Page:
On September 15, in his last full day as federal opposition leader, Brendan Nelson confronted the Labor government with a tin of baked beans and a jar of jam. "That is the reality for Australian pensioners: baked beans and jam sandwiches", Nelson said, moving a censure motion against the government for its failure to agree to increase the Age Pension by $30 a week.
As political theatre, Nelson's swan-song was a little half-baked. While it highlights the refusal of Kevin Rudd's government to increase the Age Pension, at least until the next federal budget in May, it also highlights the Coalition's failure to deal fairly with pensioners over its 12 years in office. On August 17, 2007, both Labor and Liberal combined to defeat a Greens motion in the Senate for an immediate $30-per-week increase in the single Age Pension.
Greens leader Senator Bob Brown said that such an increase to the single aged pension would cost around $1 billion per year. "This is far less than the $3.5 billion in tax cuts for people earning over $75,000 a year in this year's budget", which the Greens opposed, Brown said on September 10.
There are around 600,000 single aged pensioners in Australia, a minority of the more than 2 million people receiving the disability, carers, veterans, widows or other pensions, or who are aged pensioner couples, receiving only 60% of the pension earned by two single aged people. As the government's own review into pension rates admits, "Many people who rely on the income support system for a basic acceptable standard of living say that they are finding it harder to make ends meet". To say the least!
While paying some lip-service to the fact that pensioners are struggling with rising prices, the Labor government is sending mixed messages. It has established a review of the pensions system, to be conducted from next May by the head of the Department of Families, Housing, Community Services and Indigenous Affairs (FaCSIA) with the brief to "investigate measures to strengthen the financial security of seniors, carers, and people with disability". Yet, the same department produced a submission to a Senate inquiry into the cost of living pressures on older Australians last March suggesting that old-age pensioners are doing just fine.
FaCSIA dismissed concerns expressed by the St Vincent de Paul Society that costs are rising faster for pensioners than inflation (as measured by the Consumer Price Index — CPI). FaCSIA argued that Vinnies' use of a Relative Price Index (RPI), which attempted to account for the extra proportion of pensioners' income that they are forced to spend on necessities, was faulty.
The FaCSIA submission to the Senate inquiry smugly asserts, "Even if the claims made on the basis of the RPI are taken at face value, pension increases over the period [1990 to 2005] far exceeded the estimates of price increases generated by the model, and also were well above the rate of inflation derived from the Consumer Price Index".
FaCSIA also found that increases to pensions more than matched the increase of the Analytical Living Cost Index, prepared by the Australian Bureau of Statistics on the spending patterns of aged pensioners. The ACLI for aged pensioners for the last financial year finds that, because fruit and vegetable prices decreased, the overall increase in the cost of living for pensioners was actually lower than the CPI.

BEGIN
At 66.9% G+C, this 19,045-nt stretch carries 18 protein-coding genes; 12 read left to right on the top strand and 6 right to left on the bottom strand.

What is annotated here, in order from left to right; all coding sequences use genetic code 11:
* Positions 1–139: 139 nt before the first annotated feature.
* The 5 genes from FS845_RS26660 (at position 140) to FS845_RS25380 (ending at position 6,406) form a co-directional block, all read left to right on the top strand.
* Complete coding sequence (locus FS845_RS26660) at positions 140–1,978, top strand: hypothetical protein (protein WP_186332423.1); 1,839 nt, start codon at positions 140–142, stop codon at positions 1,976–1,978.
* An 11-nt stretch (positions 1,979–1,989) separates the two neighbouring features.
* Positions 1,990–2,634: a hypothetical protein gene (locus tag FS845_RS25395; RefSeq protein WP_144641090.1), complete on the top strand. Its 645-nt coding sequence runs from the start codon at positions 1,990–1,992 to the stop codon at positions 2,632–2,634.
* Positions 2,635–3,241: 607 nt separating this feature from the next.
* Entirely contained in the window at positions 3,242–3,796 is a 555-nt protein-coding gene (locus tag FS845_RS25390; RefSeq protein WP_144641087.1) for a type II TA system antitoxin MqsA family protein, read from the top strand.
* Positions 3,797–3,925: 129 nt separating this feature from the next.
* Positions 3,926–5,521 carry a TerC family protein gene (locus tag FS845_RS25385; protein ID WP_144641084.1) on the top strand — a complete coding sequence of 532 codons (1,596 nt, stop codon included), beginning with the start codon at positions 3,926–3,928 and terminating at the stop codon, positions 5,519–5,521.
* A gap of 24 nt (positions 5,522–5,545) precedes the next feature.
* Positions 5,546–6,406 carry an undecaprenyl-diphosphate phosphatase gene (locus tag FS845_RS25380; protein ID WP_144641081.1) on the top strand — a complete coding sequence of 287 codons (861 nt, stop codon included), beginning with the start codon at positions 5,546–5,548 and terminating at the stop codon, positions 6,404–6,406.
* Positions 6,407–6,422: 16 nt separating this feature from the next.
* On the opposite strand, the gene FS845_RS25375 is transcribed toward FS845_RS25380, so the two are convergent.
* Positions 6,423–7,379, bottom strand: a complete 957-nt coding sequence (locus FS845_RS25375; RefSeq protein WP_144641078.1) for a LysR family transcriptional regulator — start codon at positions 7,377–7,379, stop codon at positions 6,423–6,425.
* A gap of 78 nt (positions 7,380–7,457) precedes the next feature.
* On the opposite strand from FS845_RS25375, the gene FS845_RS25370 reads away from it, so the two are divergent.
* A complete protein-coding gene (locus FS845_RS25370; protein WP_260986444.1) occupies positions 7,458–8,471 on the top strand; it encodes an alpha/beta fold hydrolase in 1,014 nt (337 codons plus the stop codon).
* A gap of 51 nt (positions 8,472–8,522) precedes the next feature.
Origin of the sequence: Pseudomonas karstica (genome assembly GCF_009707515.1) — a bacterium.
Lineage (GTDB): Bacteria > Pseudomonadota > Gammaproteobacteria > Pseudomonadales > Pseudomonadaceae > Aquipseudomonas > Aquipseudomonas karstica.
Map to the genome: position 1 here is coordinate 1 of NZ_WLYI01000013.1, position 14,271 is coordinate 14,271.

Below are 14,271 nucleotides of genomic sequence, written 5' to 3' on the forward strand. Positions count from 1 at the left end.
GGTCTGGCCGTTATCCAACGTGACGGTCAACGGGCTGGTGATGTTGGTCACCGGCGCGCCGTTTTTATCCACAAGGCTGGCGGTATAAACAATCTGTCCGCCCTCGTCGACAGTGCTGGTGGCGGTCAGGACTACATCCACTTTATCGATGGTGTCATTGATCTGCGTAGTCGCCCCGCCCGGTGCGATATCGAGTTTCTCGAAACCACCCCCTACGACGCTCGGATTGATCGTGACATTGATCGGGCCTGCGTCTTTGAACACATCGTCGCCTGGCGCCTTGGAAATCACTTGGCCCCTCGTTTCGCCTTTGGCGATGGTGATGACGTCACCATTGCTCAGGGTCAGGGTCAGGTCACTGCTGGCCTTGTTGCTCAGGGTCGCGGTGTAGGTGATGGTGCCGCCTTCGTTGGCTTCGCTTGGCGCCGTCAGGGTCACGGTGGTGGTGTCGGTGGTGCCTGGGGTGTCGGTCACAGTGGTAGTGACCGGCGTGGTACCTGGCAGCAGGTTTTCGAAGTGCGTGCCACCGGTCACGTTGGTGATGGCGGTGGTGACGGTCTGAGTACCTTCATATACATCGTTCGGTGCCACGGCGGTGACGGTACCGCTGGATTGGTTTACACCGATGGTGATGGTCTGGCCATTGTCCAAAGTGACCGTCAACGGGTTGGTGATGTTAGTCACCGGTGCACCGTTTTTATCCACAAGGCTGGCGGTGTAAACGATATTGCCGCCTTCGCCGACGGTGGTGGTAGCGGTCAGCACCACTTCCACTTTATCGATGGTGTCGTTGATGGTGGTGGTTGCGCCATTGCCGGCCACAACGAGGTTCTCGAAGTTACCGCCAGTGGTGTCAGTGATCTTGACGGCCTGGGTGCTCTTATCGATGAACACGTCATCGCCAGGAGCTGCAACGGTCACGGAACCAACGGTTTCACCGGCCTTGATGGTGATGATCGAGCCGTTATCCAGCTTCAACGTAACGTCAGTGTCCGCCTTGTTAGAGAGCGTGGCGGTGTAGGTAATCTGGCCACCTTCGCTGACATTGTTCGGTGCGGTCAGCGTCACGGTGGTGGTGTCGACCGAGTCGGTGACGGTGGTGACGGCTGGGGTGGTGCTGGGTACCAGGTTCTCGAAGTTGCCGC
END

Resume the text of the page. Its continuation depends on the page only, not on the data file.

If such "analysis" underpins FaCSIA's review of pensions, then pensioners can expect little real relief from the Labor government.
Yet accounts of pensioners doing it tough persist. "The other day I received a phone call from Bruce, a pensioner renting a small unit in Sydney's outer suburbs", Charmaine Crowe, policy coordinator for the Combined Pensioners and Superannuants Association of NSW (CPSA) wrote in the September 15 Herald Sun. "He pays $235 per week in rent. He receives $273 per week in his pension and $53 per week in rent assistance.
"That leaves Bruce with $91 a week for food, electricity, medication, clothing and transport. Bruce worked and paid taxes for more than 50 years, contributing to a nation that now expects him to survive on $13 a day."
Crowe told Green left Weekly on September 17, "What CPSA would like to see is a supplement to be paid to those pensioners … who are really doing it tough. The supplement would ensure that they could pay for basic goods and services, because currently, for those living just on the pension, you can't afford those things."
The CPSA is calling for a pension increase that will allow pensioners to "live modestly", based on a study done by Westpac and the Association of Super Funds Australia in conjunction with the University of NSW. The study found that a single person who owns their own home would need around $19,000 a year, while home-owner couples would require $26,500. For a single pensioner, this would require an increase of $80 per week.
"What we would like to see is the pension indexed according to what a pensioner spends their money on, so how much a pensioner needs each week to get by", Crowe told GLW. She derided FaCSIA's claim that pension increases have outstripped inflation: "Even if you do increase the pension in accordance with CPI, what's missing is how much a pensioner actually needs in the first place."
The problem is that the pension amount, set at 25% of average total male weekly earnings, is simply too low. "The pension needs to be tied to a budget standing that reflects what a pensioner actually needs in income to live modestly", Crowe said.